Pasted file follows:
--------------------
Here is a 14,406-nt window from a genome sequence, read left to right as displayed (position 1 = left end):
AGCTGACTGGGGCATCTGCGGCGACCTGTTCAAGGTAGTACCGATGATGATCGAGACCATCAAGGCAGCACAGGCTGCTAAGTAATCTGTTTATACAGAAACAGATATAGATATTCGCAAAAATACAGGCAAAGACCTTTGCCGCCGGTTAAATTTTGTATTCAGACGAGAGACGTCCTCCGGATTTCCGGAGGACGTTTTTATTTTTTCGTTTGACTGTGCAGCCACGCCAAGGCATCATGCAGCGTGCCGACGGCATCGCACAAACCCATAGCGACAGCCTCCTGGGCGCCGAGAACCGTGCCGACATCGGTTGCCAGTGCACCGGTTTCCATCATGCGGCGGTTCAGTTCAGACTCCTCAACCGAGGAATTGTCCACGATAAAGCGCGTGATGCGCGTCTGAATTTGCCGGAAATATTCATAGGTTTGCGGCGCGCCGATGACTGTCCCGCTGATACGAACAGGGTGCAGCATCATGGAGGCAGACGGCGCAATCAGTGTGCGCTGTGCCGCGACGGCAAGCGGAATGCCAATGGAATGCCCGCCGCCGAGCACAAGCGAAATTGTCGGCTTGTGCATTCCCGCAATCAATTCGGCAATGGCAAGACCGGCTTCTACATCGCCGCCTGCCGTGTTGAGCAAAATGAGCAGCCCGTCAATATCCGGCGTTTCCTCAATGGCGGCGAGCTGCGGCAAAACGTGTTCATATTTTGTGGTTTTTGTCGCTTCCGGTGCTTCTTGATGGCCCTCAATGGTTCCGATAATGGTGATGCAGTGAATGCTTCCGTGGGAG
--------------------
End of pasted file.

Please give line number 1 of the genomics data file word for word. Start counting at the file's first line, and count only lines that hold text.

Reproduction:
Here is a 14,406-nt window from a genome sequence, read left to right as displayed (position 1 = left end):